Now I don’t agree with everything that Michael Lofton says, but he makes some very very great points.
He goes into detail showing how Dr. Taylor Marshall drops the ball on Vatican II and Pope Francis.
He shows that saying Vatican II does not have any anathemas is not a great point to make. (Other councils did not either)
He shows that Vatican II did teach dogma and that you cannot disregard that without going down Martin Luther’s path.
There is not just optional and infallible teaching with nothing in between. There is a lot in between. Many things that it teaches may not be infallible but are still magisterial teachings! And we need to have a religious submission to the magisterium and Pope and ecumenical councils.
Lofton says that you are in sin if you dissent from the council. He challenges those who say that Vatican II broke from tradition that you should prove to him those points. Prove it. Show that previous council and teaching really were of a greater and more authoritative weight.
We have not only many years of Popes accepting the teaching plus the authority of the Council itself. That is a lot! It takes a lot of authority to go against that. There is not discontinuity in the texts with the past. It is impossible to prove that V2 is in error.
Are Vatican II’s teachings infallible and binding, or fallible and optional?
This is a false dilemma. First, as stated in question 3, Vatican II does affirm infallible dogmas of the faith. These affirmations require the assent of faith on the part of Catholics.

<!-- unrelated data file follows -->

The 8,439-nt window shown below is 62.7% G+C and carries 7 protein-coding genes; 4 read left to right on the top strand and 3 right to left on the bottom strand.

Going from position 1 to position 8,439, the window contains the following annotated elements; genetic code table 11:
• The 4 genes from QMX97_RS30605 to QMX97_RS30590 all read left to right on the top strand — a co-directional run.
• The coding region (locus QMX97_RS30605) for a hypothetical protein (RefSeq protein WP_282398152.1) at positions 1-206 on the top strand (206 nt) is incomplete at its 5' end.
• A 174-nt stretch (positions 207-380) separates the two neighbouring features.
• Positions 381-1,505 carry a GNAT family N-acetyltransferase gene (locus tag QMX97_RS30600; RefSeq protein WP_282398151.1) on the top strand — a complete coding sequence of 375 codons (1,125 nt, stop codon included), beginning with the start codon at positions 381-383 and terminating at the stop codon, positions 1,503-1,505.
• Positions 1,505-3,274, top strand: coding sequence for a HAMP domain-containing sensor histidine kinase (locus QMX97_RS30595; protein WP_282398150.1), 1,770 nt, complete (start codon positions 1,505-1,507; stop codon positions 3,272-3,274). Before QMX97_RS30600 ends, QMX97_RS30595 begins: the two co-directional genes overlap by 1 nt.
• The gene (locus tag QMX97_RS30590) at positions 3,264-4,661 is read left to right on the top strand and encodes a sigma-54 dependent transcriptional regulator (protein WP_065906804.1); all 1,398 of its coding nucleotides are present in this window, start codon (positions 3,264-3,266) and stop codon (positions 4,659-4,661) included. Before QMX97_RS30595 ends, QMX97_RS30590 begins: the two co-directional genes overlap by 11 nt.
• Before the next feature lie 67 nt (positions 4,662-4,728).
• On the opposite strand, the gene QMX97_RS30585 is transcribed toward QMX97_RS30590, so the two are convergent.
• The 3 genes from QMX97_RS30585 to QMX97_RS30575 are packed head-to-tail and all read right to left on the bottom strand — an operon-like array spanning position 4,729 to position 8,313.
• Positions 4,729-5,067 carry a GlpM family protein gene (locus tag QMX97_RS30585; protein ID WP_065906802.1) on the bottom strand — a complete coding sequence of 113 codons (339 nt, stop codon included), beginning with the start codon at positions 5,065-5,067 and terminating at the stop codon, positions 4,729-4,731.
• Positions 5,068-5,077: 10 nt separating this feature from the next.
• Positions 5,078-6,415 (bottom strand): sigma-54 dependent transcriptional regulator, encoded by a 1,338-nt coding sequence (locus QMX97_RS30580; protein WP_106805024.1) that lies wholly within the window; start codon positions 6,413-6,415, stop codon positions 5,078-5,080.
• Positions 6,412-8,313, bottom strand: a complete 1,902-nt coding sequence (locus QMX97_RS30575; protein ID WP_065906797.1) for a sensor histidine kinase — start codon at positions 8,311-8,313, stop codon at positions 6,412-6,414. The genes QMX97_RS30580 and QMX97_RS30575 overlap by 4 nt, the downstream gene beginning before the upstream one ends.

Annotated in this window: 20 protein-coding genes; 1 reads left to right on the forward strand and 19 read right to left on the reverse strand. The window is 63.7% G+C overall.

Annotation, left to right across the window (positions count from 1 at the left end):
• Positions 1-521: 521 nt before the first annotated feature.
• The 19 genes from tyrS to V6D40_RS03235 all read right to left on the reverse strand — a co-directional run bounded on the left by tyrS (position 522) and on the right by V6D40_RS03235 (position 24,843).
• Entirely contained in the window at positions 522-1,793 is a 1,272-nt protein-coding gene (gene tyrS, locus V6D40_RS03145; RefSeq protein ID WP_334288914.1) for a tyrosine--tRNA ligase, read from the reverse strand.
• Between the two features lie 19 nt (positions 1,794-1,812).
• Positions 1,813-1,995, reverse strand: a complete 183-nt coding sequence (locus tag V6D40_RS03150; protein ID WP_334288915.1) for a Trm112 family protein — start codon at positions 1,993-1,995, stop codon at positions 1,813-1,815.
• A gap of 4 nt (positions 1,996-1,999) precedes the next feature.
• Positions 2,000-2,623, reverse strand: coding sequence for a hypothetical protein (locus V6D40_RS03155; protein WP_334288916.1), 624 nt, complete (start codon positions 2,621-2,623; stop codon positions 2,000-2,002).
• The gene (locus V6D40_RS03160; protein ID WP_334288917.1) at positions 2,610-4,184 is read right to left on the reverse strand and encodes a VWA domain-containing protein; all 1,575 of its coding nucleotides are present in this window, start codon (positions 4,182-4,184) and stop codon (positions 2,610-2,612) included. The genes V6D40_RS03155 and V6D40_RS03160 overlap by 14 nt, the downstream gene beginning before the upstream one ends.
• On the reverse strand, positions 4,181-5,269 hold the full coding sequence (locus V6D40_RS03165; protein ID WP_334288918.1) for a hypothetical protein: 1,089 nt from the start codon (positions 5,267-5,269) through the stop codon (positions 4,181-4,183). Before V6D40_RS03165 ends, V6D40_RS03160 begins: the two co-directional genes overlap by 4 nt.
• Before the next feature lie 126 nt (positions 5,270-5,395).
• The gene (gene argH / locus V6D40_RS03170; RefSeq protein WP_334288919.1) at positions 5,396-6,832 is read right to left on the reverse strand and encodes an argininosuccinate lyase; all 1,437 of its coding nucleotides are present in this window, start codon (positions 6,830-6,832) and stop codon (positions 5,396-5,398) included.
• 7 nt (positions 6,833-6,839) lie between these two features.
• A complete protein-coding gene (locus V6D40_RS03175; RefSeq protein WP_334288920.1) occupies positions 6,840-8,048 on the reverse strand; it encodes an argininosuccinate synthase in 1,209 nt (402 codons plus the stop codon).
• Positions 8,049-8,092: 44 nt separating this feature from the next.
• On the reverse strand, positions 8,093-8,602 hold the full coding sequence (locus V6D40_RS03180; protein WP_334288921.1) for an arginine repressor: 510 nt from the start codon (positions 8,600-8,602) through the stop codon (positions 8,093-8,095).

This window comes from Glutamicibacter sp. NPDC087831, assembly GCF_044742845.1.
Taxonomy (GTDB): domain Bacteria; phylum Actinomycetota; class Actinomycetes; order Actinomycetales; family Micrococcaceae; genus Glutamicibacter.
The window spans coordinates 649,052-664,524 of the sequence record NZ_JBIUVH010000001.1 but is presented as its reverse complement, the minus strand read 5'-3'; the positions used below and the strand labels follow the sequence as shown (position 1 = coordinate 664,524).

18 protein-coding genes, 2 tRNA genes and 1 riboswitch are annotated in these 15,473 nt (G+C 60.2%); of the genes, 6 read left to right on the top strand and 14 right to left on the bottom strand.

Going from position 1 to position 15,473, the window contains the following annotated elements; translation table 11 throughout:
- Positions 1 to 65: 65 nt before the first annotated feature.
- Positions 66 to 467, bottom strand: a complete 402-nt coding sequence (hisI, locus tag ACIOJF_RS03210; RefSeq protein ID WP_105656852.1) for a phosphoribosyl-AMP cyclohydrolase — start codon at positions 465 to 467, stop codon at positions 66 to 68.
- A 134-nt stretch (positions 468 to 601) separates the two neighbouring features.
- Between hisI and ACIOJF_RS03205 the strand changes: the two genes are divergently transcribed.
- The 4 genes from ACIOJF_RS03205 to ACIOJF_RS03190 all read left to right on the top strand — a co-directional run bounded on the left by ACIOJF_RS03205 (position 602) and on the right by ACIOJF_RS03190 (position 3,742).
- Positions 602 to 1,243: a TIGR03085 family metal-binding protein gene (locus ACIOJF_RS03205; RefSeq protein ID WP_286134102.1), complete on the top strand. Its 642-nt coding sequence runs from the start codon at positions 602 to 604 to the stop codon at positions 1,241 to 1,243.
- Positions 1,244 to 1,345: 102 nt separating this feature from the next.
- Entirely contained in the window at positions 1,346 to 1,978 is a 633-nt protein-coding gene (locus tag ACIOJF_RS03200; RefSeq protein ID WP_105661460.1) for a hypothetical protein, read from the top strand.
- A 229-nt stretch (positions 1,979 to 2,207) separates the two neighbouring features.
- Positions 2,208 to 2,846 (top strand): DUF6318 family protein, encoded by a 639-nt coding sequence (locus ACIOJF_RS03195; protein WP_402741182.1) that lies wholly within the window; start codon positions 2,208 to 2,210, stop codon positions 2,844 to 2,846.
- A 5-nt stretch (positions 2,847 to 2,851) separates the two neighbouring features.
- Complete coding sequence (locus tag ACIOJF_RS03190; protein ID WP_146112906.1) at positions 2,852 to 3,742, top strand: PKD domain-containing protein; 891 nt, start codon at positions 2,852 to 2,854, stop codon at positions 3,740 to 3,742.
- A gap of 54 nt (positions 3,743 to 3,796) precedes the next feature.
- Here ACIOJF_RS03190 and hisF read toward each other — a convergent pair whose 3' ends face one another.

But even when they are not affirming infallible dogma, the Second Vatican Council presents the teachings of the ordinary and universal Magisterium through an ecumenical council of the Church. This means that these teachings are assisted by the Holy Spirit (CCC 688), are promulgated by the pope in communion with the “authentic teachers of the apostolic faith endowed with the authority of Christ” (CCC 888), and require “religious assent which, though distinct from the assent of faith, is nonetheless an extension of it” (CCC 892). In short, the teachings are guarded from doctrinal error and are binding on all Catholics; they are not optional.
(Also Dr. Taylor Marshall making comments on Hermeneutics of Continuity and Pope Francis’ comments on an interview – – irrelevant — interviews don’t matter as much as what he says in his weightier and more authoritative texts which he says he does.)